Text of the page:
This is not an exit

I’m learning to make better friends with words

In Uncategorized on January 4, 2012 at 4:02 pm

This is no New Year’s resolution. Yes, the timing is about right, but I’ve been thinking about ways to improve my writing for a while now and I think this might just be it. And by “this,” I mean I’m going to start posting more often. In order to do so, I’ve made sure I’ve got a few things ready to go for the next couple of weeks.

One of the biggest problems I have is that I get ambitious with projects to the point where they seem too big. It’s even tougher when I’m writing for my own blog instead of a newspaper or website where I have deadlines to stick to and an obligation to produce content. It’s easy to write something on deadline; the thrill of the pressure is enough to heat a cauldron of ideas to a boil when it’s merely a simmer, at least in my experiences.

I’ve had three weeks to really think about what I want to do with this space. I was felt guilty all of last year for neglecting to keep the blog updated but justified it because, well hell, I was the head of an award-winning newspaper at The Torch. We went to regionals for God’s sake! (For the serious version go here.)

But I’m not in charge of a newspaper staff anymore. I’m still keeping busy, but I often feel like I could do more. That’s part of the reason why I joined Flux, the University of Oregon School of Journalism and Communication’s flagship magazine. I’m also working on more original content for DualShockers outside of the usual news reports, but I feel like I’m at a crossroads in my education/early career where I really have to work hard to figure out what I want to do after I walk up to that podium and accept that empty diploma holder from the UO. I know that others will read this — friends, family, colleagues, professors and potential employers alike — but I want to leave no doubt that the plan I’m laying out for this blog is that it’s meant to help me grow.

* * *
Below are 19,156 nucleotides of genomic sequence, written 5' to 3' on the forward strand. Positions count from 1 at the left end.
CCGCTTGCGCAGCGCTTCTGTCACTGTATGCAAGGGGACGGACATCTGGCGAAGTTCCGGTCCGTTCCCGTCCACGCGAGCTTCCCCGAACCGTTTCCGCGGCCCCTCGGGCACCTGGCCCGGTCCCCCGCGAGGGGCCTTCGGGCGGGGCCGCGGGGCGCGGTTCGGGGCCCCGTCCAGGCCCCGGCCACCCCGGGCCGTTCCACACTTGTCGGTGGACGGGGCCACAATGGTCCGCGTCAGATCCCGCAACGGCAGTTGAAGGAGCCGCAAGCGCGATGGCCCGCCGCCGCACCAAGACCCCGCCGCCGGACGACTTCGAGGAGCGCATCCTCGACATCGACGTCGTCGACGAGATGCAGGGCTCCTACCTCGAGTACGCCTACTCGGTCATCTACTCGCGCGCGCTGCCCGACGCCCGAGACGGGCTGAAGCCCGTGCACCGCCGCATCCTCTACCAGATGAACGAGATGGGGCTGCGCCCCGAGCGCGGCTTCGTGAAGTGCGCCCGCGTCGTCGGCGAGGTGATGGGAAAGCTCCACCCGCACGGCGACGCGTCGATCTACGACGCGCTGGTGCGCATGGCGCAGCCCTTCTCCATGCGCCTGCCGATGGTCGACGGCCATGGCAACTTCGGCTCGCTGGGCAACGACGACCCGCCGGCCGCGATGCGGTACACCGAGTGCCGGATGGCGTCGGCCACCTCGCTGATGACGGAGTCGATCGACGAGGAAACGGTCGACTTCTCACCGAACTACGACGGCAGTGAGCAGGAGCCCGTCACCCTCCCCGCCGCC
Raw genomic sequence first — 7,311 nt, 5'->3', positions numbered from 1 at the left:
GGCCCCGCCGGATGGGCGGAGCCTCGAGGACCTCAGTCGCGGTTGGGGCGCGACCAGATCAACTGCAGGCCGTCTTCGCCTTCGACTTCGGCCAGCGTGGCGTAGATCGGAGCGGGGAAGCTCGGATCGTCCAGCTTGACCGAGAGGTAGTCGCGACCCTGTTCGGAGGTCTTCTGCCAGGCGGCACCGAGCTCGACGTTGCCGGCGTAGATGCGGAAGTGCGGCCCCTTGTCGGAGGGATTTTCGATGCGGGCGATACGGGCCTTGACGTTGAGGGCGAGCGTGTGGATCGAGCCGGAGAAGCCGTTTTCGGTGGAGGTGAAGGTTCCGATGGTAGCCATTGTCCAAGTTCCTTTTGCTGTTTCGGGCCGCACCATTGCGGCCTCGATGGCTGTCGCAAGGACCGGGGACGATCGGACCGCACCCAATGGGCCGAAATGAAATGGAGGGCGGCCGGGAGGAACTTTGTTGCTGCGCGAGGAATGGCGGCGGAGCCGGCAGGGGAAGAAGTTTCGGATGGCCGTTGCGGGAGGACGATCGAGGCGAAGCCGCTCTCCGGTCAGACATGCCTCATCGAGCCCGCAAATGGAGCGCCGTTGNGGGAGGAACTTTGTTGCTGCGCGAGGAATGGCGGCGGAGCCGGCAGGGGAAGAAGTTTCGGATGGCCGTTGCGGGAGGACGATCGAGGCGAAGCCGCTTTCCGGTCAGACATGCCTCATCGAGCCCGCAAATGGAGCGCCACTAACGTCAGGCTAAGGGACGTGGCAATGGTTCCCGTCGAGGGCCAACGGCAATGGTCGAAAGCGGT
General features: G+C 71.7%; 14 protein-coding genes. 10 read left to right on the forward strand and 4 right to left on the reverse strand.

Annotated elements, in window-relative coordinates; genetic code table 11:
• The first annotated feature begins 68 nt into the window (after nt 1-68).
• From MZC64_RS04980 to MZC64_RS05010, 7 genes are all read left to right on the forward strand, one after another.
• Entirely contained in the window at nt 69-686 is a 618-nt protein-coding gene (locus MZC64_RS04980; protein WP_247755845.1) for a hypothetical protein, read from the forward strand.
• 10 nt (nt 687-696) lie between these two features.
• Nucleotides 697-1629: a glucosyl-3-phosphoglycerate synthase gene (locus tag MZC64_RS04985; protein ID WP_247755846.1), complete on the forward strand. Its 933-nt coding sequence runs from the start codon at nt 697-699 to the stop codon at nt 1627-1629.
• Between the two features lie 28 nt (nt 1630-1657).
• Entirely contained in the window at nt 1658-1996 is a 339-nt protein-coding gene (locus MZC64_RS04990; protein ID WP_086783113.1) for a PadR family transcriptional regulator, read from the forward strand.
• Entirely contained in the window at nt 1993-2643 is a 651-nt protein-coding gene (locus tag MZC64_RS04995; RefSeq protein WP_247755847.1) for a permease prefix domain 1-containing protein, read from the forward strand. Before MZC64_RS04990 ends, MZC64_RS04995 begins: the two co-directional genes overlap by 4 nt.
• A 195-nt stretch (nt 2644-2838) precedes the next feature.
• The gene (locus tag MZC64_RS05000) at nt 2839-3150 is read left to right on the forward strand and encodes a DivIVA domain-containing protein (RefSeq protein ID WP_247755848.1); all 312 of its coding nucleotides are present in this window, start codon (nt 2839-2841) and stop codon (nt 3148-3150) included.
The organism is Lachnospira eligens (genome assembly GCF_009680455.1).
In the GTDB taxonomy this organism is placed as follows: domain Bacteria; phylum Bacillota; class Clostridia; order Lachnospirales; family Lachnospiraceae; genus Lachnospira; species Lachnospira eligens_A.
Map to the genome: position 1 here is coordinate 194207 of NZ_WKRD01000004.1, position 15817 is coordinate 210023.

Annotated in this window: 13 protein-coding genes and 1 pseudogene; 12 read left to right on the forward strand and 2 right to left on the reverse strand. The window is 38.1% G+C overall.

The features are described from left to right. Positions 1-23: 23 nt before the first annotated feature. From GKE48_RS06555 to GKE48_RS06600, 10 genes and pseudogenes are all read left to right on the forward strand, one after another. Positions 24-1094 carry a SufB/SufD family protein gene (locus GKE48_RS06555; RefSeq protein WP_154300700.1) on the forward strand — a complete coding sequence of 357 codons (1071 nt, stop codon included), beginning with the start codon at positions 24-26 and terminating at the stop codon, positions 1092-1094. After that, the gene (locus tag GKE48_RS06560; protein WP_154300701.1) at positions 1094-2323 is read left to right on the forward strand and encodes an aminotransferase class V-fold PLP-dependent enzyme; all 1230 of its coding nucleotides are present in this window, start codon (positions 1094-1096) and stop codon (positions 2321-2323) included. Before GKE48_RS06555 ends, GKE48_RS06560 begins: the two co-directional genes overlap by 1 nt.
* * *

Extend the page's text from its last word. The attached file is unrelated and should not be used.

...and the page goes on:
My work at DualShockers is for its readers, much like the stories I’ll pitch and edit for Flux belong to the UO and Pacific Northwest community. But This is Not an Exit is going to be my outlet and that’s where I started when I came up with my renewed vision for it. So here are some bullet points for you to chew on that line out a couple of features and the philosophy behind what you’ll be reading if you’re patient enough to put up with me: